Footnote: A couple of weeks ago I had an anonymous comment about Life 4 - Hello Dear, What Did You Do Today? telling me that really I should quote my sources when giving statistics, name the books etc. The writer had obviously completely missed the point! Perhaps he/she thought I was writing an academic essay of some kind, rather than making a piece of art.  So, just in case, (!) all these quilts are in a series of 10/12 and are called "Life Stories" and have detailed text on them. The text is not an explanation, it's a story about the person depicted. You don't have to read the text to understand the picture, it just adds another layer and is something the viewer can investigate if they wish. I've done a great deal of research on them before stitching, but they're not intended as educational in any way.

Friday, 2 November 2012

Art Quilts - a view

by Warwick University - Helen Cobby review of Through Our Hands.


The relationship between art and crafts is constantly debated and revised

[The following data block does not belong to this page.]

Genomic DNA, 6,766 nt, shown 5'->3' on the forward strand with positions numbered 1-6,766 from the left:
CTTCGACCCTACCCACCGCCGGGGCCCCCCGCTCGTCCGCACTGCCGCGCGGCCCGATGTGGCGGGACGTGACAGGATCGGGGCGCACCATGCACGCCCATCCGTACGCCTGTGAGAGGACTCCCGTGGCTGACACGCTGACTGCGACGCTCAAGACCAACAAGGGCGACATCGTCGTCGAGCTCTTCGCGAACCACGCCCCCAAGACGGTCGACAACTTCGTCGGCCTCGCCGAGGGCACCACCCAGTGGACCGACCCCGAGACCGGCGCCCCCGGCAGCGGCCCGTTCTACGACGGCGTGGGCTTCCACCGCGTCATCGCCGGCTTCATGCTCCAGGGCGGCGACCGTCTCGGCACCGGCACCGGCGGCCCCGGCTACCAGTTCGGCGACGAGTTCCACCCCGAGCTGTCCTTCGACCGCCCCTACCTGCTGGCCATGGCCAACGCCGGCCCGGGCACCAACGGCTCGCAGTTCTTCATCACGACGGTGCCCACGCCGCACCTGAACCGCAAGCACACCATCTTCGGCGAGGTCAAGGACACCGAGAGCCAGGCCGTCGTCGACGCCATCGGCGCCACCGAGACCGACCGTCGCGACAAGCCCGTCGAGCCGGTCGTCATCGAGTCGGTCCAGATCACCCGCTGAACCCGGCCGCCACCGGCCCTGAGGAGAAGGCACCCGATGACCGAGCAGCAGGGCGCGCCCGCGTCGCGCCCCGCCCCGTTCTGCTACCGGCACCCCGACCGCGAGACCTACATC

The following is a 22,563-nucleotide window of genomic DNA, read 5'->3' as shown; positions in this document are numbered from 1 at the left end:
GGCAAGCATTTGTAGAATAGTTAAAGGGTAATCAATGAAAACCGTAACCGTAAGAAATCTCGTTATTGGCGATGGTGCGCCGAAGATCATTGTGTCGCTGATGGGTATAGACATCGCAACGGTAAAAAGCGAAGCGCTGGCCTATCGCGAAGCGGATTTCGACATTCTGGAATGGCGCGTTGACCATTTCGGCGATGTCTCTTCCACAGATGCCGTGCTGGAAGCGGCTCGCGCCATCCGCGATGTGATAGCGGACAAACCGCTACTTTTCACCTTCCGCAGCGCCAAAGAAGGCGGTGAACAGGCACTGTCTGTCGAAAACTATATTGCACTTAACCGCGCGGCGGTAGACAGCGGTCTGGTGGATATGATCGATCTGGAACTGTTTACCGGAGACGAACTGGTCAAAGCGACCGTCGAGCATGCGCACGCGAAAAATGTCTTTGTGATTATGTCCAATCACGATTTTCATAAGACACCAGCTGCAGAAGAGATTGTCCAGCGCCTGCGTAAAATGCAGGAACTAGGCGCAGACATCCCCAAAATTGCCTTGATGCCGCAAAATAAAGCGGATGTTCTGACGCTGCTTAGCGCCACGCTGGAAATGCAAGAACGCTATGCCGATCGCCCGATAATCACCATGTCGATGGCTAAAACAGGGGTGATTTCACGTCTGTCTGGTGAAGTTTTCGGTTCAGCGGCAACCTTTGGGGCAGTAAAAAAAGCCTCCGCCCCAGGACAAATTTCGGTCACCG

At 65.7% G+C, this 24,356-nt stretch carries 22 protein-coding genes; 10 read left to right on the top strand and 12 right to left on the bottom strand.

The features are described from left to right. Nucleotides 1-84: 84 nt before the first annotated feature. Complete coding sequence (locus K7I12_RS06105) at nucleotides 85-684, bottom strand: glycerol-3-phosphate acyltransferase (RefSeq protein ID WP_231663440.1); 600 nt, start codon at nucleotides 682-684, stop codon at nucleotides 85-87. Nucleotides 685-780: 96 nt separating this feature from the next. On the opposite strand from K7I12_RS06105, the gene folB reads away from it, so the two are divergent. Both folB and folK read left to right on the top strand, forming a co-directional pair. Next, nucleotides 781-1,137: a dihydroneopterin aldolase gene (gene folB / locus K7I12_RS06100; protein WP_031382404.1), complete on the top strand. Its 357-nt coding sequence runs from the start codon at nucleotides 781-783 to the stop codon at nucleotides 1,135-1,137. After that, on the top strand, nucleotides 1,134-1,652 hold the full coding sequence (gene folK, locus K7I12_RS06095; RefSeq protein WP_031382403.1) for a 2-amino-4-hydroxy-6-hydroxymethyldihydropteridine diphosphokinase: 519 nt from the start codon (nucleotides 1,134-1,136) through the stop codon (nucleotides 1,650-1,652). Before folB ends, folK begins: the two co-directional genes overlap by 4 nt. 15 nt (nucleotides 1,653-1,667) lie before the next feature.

within the creative world. Leamington’s latest art exhibition at the Pump Rooms
engages with this by presenting a great variety of quilts in terms of shape,
size, subject matter, medium and stitching techniques in order to focus on
the aesthetic, but also the political, nature of quilting and craftsmanship. This
directs the viewer to approach the quilts as pieces of art, rather than functional
items coming from an archaic crafting history. However, the craftsmanship and
obvious crafting skill that goes into making one of these beautiful quilts is not
ignored, as the exhibition includes a film on how quilts and patchwork pieces are
made alongside displays of quilting fabric samples that visitors are encouraged
to touch.

This exhibition, entitled Through Our Hands, includes work from ten top
international quilt artists and teachers, which makes for a vibrant collection of
techniques and modern subjects, and undermines traditional prejudices about
quilting being a fussy, old fashioned, and predominantly functional craft. Though
I feel they still play around with the ‘woman question’ attached to the creation
and use of crafts – for a start, all the artists are female, and their work depicts